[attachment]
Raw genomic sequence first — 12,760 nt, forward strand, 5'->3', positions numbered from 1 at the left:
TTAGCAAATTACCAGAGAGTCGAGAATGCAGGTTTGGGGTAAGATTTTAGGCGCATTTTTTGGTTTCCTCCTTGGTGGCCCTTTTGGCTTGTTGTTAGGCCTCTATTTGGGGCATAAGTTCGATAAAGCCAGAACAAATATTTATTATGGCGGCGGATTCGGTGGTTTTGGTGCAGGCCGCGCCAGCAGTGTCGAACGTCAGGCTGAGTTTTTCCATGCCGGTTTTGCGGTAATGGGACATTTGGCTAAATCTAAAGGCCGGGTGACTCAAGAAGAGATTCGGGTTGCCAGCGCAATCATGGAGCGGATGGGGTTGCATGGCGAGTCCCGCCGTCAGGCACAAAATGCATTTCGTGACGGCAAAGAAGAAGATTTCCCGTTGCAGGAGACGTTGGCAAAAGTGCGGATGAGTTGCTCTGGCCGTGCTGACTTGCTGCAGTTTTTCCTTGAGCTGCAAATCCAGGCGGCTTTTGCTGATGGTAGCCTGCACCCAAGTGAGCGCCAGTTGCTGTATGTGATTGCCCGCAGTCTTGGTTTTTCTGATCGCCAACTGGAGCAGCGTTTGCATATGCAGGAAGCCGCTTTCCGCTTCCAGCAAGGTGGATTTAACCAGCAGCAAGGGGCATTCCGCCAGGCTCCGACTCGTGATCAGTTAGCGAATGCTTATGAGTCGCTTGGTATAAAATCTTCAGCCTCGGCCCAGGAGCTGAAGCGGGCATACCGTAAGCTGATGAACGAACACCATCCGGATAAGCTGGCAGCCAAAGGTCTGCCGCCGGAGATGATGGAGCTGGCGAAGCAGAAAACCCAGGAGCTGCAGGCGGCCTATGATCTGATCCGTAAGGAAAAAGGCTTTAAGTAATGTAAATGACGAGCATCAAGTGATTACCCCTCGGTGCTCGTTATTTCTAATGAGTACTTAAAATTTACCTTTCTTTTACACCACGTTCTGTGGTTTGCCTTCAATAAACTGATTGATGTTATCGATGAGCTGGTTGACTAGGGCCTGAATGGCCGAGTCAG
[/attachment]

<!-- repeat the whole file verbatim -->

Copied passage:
Raw genomic sequence first — 12,760 nt, forward strand, 5'->3', positions numbered from 1 at the left:
TTAGCAAATTACCAGAGAGTCGAGAATGCAGGTTTGGGGTAAGATTTTAGGCGCATTTTTTGGTTTCCTCCTTGGTGGCCCTTTTGGCTTGTTGTTAGGCCTCTATTTGGGGCATAAGTTCGATAAAGCCAGAACAAATATTTATTATGGCGGCGGATTCGGTGGTTTTGGTGCAGGCCGCGCCAGCAGTGTCGAACGTCAGGCTGAGTTTTTCCATGCCGGTTTTGCGGTAATGGGACATTTGGCTAAATCTAAAGGCCGGGTGACTCAAGAAGAGATTCGGGTTGCCAGCGCAATCATGGAGCGGATGGGGTTGCATGGCGAGTCCCGCCGTCAGGCACAAAATGCATTTCGTGACGGCAAAGAAGAAGATTTCCCGTTGCAGGAGACGTTGGCAAAAGTGCGGATGAGTTGCTCTGGCCGTGCTGACTTGCTGCAGTTTTTCCTTGAGCTGCAAATCCAGGCGGCTTTTGCTGATGGTAGCCTGCACCCAAGTGAGCGCCAGTTGCTGTATGTGATTGCCCGCAGTCTTGGTTTTTCTGATCGCCAACTGGAGCAGCGTTTGCATATGCAGGAAGCCGCTTTCCGCTTCCAGCAAGGTGGATTTAACCAGCAGCAAGGGGCATTCCGCCAGGCTCCGACTCGTGATCAGTTAGCGAATGCTTATGAGTCGCTTGGTATAAAATCTTCAGCCTCGGCCCAGGAGCTGAAGCGGGCATACCGTAAGCTGATGAACGAACACCATCCGGATAAGCTGGCAGCCAAAGGTCTGCCGCCGGAGATGATGGAGCTGGCGAAGCAGAAAACCCAGGAGCTGCAGGCGGCCTATGATCTGATCCGTAAGGAAAAAGGCTTTAAGTAATGTAAATGACGAGCATCAAGTGATTACCCCTCGGTGCTCGTTATTTCTAATGAGTACTTAAAATTTACCTTTCTTTTACACCACGTTCTGTGGTTTGCCTTCAATAAACTGATTGATGTTATCGATGAGCTGGTTGACTAGGGCCTGAATGGCCGAGTCAG